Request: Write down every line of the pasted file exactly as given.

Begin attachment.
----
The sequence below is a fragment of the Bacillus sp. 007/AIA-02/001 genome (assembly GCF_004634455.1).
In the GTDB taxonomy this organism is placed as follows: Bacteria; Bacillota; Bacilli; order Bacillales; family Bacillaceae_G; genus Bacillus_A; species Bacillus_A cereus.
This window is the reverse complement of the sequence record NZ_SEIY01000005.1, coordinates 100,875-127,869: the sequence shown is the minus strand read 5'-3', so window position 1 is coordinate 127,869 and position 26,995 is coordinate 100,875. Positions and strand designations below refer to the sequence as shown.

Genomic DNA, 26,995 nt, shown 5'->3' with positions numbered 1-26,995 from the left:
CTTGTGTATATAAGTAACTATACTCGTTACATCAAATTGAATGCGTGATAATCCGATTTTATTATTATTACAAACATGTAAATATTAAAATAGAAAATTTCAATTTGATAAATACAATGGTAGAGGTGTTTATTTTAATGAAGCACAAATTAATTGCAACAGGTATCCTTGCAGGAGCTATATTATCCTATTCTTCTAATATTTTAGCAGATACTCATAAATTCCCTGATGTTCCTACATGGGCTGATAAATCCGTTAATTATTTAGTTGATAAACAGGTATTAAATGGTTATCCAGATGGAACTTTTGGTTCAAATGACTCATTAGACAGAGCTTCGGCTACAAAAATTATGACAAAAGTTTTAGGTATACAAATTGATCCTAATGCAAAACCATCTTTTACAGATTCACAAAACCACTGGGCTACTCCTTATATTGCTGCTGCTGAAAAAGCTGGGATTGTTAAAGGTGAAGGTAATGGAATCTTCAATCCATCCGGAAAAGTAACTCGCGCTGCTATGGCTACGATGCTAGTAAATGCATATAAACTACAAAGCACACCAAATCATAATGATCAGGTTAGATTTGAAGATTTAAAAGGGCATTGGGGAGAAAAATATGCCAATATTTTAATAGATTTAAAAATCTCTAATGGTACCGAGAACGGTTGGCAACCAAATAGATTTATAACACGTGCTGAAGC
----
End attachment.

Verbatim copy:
The sequence below is a fragment of the Bacillus sp. 007/AIA-02/001 genome (assembly GCF_004634455.1).
In the GTDB taxonomy this organism is placed as follows: Bacteria; Bacillota; Bacilli; order Bacillales; family Bacillaceae_G; genus Bacillus_A; species Bacillus_A cereus.
This window is the reverse complement of the sequence record NZ_SEIY01000005.1, coordinates 100,875-127,869: the sequence shown is the minus strand read 5'-3', so window position 1 is coordinate 127,869 and position 26,995 is coordinate 100,875. Positions and strand designations below refer to the sequence as shown.

Genomic DNA, 26,995 nt, shown 5'->3' with positions numbered 1-26,995 from the left:
CTTGTGTATATAAGTAACTATACTCGTTACATCAAATTGAATGCGTGATAATCCGATTTTATTATTATTACAAACATGTAAATATTAAAATAGAAAATTTCAATTTGATAAATACAATGGTAGAGGTGTTTATTTTAATGAAGCACAAATTAATTGCAACAGGTATCCTTGCAGGAGCTATATTATCCTATTCTTCTAATATTTTAGCAGATACTCATAAATTCCCTGATGTTCCTACATGGGCTGATAAATCCGTTAATTATTTAGTTGATAAACAGGTATTAAATGGTTATCCAGATGGAACTTTTGGTTCAAATGACTCATTAGACAGAGCTTCGGCTACAAAAATTATGACAAAAGTTTTAGGTATACAAATTGATCCTAATGCAAAACCATCTTTTACAGATTCACAAAACCACTGGGCTACTCCTTATATTGCTGCTGCTGAAAAAGCTGGGATTGTTAAAGGTGAAGGTAATGGAATCTTCAATCCATCCGGAAAAGTAACTCGCGCTGCTATGGCTACGATGCTAGTAAATGCATATAAACTACAAAGCACACCAAATCATAATGATCAGGTTAGATTTGAAGATTTAAAAGGGCATTGGGGAGAAAAATATGCCAATATTTTAATAGATTTAAAAATCTCTAATGGTACCGAGAACGGTTGGCAACCAAATAGATTTATAACACGTGCTGAAGC